Friday, 18 December 2020
Harassment, Harmful Communications and Related Offences Bill 2017: Second Stage
I welcome the Minister of State and thank him for coming to the House. The sharing of intimate images without consent is a serious issue, which warrants legislation and severe penalties. We need to call it out as a criminal offence and we need to hold those who offend in this way to account. I am very pleased to join with other Senators and to support Coco's Law today. I am thinking primarily of Jackie Fox, Dara Quigley's family and all the NGOs that have campaigned on this issue, such as the Dublin Rape Crisis Centre, the Victims Alliance and the National Women's Council of Ireland. I am glad the Government is supporting this legislation. It is not ideal to be dealing with this issue in this way, and I certainly bow to the greater legal minds in this Chamber, but I am glad we are dealing with it and we need to get on with the business of doing so because it is important.
By passing this legislation, we are not going to stop online abuse or harassment and we are not going to bring every bully to heel. In my life, the bullying and harassment I have experienced has been as much the human face-to-face or behind-your-back type of stuff that goes on in real life as harassment on digital platforms. It is important that the House and the Government legislate on this issue because we need to set a marker and set the bar. The law as proposed will call out such activities, state that they are unacceptable, criminalise them, identify penalties and provide anonymity for victims. It will also set, as standard, the fact that there may have been or was an intimate relationship as an aggravating factor, because that level of betrayal of trust is a real violation. That is an aggravating factor, be the harassment physical, online, or written. In this instance we are dealing with harassment on digital platforms, which is important. This legislation will not be perfect but it is important.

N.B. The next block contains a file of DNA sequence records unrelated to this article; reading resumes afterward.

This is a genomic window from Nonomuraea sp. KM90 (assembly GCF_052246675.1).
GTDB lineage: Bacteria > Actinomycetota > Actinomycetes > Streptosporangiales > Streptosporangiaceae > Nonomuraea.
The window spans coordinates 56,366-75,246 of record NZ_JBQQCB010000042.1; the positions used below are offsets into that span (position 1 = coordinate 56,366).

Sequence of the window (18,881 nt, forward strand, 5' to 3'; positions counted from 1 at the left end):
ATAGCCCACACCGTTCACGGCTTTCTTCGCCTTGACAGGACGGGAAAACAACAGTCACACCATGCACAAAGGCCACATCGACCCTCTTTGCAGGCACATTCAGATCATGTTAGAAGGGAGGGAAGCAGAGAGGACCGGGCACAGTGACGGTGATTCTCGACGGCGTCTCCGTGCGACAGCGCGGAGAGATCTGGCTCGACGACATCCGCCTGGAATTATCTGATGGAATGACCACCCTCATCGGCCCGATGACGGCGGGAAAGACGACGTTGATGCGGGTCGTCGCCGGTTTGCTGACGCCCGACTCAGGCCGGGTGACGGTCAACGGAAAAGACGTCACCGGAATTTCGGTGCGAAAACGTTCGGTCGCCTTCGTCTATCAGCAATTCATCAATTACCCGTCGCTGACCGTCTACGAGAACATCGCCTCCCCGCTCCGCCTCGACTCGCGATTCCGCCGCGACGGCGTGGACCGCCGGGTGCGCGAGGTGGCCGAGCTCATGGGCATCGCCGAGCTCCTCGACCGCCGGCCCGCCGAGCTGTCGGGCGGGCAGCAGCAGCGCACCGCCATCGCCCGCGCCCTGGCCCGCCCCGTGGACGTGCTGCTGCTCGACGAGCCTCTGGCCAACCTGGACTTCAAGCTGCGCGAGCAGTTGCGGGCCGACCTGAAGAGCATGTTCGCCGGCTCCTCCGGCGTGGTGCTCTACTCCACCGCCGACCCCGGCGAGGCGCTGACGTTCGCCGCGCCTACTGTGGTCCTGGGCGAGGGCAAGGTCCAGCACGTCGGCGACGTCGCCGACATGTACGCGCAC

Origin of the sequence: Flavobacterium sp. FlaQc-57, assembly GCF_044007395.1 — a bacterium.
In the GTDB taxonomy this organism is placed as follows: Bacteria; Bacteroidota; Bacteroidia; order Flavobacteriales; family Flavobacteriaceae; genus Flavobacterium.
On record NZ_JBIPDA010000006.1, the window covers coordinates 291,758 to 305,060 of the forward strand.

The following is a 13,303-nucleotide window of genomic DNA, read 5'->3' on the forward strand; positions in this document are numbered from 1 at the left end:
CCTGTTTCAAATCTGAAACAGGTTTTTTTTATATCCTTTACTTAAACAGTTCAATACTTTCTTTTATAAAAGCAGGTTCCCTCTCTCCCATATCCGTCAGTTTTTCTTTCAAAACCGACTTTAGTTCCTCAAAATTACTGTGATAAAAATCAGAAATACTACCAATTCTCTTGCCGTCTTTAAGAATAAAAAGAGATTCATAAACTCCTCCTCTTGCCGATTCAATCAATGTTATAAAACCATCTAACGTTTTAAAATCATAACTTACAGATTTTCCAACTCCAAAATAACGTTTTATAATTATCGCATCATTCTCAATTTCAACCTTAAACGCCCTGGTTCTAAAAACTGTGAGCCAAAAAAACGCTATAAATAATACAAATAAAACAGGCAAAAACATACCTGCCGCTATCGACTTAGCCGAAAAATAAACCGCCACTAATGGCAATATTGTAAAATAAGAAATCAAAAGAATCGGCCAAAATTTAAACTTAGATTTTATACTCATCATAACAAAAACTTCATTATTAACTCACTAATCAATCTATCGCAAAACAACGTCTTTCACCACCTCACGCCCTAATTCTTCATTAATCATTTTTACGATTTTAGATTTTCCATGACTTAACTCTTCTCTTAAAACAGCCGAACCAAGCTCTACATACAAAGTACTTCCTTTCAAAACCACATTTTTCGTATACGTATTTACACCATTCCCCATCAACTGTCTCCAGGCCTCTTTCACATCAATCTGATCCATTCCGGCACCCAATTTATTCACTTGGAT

It is also important that we recognise that this legislation will not fix the problem and that we do not create that false impression. There is a real job to be done in education. When we use digital platforms we all have an opportunity to exercise the powers and facilities they give us. We need to report, block and delete anything that is offensive, not just to us but to each other because we all follow each other and see the trolls. We should not subscribe to the platforms and digital outlets that encourage clickbait, harassment, hate speech and abuse. The Internet - and the digital environment - amplifies human behaviour, magnifies and disseminates it in a much broader global way. When we all participate in the Internet, we should do so in the same way we would if we saw that abuse happening beside us in the street. In that case, we would intervene and would say "That is not nice, please do not do that in front of me. Please do not speak to somebody else like that." When we do something like that, we are asserting and championing good values in that space.
I also support the comments of my colleague, Senator Byrne. We should hold to account any platform that does not operate to a decent moral standard, including Facebook, Twitter or The Journal. Common decency is all any of us are looking for or have a right to expect. Further legislation will be introduced in respect of that matter, which we also need to tackle. It is not acceptable that they continue to operate very profitably on the basis of anonymous, abusive and what in many cases will now be criminal contributors.